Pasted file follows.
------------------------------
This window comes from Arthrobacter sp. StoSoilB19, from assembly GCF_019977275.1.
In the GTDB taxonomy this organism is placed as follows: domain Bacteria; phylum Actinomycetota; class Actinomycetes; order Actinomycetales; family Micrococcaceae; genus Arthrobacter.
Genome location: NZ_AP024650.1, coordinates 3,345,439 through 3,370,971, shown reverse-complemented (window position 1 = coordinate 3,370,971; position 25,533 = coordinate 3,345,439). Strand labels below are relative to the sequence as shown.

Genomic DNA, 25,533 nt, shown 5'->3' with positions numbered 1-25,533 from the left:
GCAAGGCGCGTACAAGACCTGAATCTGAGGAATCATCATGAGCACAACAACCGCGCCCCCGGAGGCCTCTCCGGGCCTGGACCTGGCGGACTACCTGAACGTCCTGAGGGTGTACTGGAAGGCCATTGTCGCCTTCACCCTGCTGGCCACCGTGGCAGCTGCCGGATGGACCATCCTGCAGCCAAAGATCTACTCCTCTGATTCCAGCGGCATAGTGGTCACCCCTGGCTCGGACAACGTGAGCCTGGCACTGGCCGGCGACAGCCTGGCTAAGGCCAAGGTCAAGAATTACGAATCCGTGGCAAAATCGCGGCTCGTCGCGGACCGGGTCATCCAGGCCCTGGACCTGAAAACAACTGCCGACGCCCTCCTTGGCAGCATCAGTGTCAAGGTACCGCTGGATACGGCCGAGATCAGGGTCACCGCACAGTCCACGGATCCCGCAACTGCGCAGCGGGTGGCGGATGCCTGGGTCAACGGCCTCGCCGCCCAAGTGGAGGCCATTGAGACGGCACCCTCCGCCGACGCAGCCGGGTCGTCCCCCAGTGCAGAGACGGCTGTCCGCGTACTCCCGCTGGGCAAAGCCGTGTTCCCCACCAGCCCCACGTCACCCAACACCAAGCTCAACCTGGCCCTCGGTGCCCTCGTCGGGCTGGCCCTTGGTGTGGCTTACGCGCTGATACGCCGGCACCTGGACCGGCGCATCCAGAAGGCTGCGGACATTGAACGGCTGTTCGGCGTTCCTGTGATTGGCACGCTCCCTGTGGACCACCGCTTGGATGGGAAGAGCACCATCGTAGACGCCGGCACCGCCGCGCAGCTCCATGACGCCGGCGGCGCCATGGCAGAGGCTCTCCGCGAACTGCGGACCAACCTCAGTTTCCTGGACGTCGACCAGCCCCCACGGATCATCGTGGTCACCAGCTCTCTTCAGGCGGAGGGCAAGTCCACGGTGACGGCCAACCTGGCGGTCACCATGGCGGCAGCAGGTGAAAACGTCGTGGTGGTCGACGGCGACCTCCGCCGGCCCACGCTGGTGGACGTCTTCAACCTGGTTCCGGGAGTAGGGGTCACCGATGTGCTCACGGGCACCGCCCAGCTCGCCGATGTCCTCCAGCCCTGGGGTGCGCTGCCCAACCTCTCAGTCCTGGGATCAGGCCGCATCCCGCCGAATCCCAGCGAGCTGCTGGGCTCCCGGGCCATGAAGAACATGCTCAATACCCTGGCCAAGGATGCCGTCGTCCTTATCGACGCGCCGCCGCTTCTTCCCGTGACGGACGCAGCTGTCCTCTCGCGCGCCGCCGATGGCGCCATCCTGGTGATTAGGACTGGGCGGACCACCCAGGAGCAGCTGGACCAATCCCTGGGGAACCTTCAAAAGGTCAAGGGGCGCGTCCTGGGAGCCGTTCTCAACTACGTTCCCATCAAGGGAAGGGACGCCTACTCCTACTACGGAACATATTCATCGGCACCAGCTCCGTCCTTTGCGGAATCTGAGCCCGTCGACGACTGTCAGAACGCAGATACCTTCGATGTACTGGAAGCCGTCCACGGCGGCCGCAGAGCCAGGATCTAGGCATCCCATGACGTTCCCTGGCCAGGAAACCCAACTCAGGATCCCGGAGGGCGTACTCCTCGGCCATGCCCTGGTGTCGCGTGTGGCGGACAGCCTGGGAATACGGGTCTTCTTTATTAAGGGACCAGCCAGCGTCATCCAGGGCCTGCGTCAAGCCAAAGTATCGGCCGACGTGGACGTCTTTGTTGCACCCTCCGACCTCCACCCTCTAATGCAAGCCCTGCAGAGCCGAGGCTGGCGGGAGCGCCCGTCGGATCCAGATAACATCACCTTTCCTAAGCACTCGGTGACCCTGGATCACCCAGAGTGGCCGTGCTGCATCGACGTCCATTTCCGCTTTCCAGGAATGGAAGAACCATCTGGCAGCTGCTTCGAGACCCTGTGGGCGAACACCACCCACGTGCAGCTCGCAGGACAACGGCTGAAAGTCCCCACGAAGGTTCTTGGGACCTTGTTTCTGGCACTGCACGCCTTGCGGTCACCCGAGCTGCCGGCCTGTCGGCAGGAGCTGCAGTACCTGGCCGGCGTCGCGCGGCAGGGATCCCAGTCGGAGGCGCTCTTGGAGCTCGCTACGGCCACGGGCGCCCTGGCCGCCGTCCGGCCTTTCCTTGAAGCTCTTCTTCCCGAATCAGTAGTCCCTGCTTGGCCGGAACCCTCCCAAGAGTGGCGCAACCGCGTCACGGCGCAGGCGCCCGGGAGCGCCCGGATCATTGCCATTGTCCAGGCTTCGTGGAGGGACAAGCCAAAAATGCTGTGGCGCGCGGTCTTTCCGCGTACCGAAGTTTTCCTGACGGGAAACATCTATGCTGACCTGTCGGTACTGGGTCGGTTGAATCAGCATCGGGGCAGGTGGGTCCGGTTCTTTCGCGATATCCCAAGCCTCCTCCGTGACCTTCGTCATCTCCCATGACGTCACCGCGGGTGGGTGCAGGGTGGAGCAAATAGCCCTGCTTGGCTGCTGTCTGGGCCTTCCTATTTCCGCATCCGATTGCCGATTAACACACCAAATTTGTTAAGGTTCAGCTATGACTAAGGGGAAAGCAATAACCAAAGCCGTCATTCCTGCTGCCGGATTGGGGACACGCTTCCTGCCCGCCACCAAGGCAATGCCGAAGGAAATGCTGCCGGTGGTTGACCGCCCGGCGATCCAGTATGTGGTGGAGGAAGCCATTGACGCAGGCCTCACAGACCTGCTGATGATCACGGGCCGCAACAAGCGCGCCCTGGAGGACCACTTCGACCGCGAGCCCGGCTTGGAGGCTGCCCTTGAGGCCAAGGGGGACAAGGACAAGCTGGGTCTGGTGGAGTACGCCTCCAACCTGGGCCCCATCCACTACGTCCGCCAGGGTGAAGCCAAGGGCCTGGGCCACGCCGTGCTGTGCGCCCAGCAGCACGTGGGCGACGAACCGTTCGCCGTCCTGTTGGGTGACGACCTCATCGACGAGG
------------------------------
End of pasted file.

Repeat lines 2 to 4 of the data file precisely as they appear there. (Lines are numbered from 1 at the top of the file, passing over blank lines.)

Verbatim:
In the GTDB taxonomy this organism is placed as follows: domain Bacteria; phylum Actinomycetota; class Actinomycetes; order Actinomycetales; family Micrococcaceae; genus Arthrobacter.
Genome location: NZ_AP024650.1, coordinates 3,345,439 through 3,370,971, shown reverse-complemented (window position 1 = coordinate 3,370,971; position 25,533 = coordinate 3,345,439). Strand labels below are relative to the sequence as shown.

Genomic DNA, 25,533 nt, shown 5'->3' with positions numbered 1-25,533 from the left: